Updated: Feb 28, 2022
Active shooter events in the United States (US) increased 33% in 2020 according to the Federal Bureau of Investigation (FBI). Total casualties, however, decreased 64% from 2019. Active shooter mass killings, experienced a 62% decrease. Apprehension of the attacker was the most common active shooter outcome. In contrast, active shooter death by suicide or shootout comprised a relatively small percentage of outcomes. In this article, we analyze and provide key findings from the 2020 Federal Bureau of Investigation active shooter report.
An “active shooter” is defined by the US government as “an individual actively engaged in killing or attempting to kill people in a confined and populated area” with the exclusion of events such as drug and gang related violence. For a more detailed explanation of "active shooter", and the full list of exclusions, please see, "What is an Active Shooter?".
What do we know about 2020 Active Shooter events from the FBI?
Law enforcement remains the primary means of apprehending the perpetrator. 23 of 40 Active shooters were apprehended by law enforcement.
No average duration for events was reported. In incidents from 2000 to 2013 where the duration could be determined, 69% ended within five minutes.
Approximately half of active shooter events, around 22 of 40, ended before Law Enforcement arrived at the scene. This is consistent with previous trends spanning 2000-2019. For this article, an event was considered ended if the perpetrator left the scene but was later apprehended by law enforcement at a different location. Law enforcement remains the primary means of apprehending the perpetrator.
Civilian confrontation ended two incidents. In both instances, armed civilians serving as paid security guards engaged and killed the attacker. This 5% civilian intervention rate, representing 2 of 40 events, is below, but generally consistent with the previous 2000-2019 trend of 16% events ending by civilian intervention. Two additional incidents were ended by military personnel. One of these incidents was ended by military security guards shooting the attacker. The second, was ended by an active-duty military member striking the attacker with his vehicle.
Law enforcement casualties decreased 13% during active shooter confrontations. In 2020, 38% of law enforcement confrontations, three of eight, resulted in a law enforcement casualties. These three confrontations resulted in one officer killed and six officers wounded. This is a 13% decrease from the 51% casualty rate, 47 out of 93, averaged from 2000-2019.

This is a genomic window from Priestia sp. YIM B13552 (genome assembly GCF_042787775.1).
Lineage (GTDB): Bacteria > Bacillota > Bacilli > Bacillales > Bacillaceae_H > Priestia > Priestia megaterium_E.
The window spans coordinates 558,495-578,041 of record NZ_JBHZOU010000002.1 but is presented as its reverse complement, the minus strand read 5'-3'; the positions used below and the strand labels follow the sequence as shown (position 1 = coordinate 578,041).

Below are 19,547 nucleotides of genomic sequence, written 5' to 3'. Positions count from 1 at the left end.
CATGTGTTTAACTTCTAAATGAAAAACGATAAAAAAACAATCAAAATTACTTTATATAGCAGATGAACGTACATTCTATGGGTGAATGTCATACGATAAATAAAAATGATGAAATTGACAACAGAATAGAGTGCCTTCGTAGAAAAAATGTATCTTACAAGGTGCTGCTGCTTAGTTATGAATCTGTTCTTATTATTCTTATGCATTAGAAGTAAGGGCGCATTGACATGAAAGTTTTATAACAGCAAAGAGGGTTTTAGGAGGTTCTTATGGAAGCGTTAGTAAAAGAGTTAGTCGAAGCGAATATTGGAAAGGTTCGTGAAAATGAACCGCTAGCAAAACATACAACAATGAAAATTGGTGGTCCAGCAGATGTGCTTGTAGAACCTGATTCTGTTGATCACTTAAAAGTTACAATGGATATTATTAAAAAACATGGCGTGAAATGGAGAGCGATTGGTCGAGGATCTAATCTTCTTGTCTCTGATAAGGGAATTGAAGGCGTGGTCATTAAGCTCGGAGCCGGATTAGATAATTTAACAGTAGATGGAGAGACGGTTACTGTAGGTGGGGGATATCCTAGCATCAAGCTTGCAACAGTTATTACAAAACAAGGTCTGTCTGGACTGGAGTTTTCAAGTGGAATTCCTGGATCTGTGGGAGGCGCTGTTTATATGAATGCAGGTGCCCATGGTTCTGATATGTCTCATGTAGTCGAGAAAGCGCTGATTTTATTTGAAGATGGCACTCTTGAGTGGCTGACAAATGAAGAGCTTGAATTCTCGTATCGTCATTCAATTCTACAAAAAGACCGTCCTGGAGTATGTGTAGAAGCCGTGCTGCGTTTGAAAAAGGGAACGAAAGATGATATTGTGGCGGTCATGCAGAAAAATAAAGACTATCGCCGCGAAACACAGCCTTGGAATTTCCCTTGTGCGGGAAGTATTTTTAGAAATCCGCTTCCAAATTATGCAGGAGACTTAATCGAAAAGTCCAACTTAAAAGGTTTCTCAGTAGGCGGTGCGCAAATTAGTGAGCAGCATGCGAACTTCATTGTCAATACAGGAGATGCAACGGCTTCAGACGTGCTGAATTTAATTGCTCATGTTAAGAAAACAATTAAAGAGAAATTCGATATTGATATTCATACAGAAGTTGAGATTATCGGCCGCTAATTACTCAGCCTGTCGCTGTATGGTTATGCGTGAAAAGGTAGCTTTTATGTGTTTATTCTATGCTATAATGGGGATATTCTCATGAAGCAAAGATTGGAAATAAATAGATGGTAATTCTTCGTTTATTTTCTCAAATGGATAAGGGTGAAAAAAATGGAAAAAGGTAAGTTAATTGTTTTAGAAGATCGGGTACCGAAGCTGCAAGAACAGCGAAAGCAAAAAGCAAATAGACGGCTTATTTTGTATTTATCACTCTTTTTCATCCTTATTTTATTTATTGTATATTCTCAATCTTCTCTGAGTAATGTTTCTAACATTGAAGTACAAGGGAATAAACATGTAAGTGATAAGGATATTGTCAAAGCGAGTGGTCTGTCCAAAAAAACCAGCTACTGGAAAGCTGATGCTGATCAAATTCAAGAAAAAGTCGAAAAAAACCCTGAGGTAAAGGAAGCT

Commercial locations experienced the most incidents, 24 of 40. This is slightly higher, but still consistent with the trend from 2000-2019. Open spaces were the second most frequent location for active shooting events, with 10, replacing education facilities. Education facilities experienced no active shooter events in 2020 according to the FBI. This is almost certainly due in part to Covid-19 related school attendance restrictions.
Most active shooters were male, 35 male, 3 female, and 4 unspecified. This is consistent with 2000-2019 averages.
Shootings appear to be most often committed by individuals 25-34 years old. This age group comprised 16 of the 42 active shooters and was consistent with 2000-2019 trends.
Apprehension was the most common, 24 of 42, active shooter outcome, comprising 57% of events. Contrary to popular belief, death by suicide or shootout comprised a relatively small percentage of outcomes, 17% and 14% respectively.
What changed in 2020?
Active shooter events increased 33% from 30 in 2019 to 40 in 2020. However, the total number of casualties decreased 64% from 258 in 2019 to 164 in 2020. These casualties comprised 103 killed, 155 wounded in 2019, and 38 killed and 126 wounded in 2020.
Active shooter mass killings, the killing of three or more people excluding the shooter, decreased by 62% from 13 in 2019 to 5 in 2020. For more information on mass killings, please see, "What is a Mass Shooting?"
The higher number of active shooter events in 2020 means active shooter events in the United States increased at an average annual growth rate (AAGR) of 27% a year from 2000 to 2020.
Where can I find more resources on this topic?
You can request a free list of reputable resources here. We regularly review new material to keep our holdings current.
If you have questions or comments about this article, please contact us.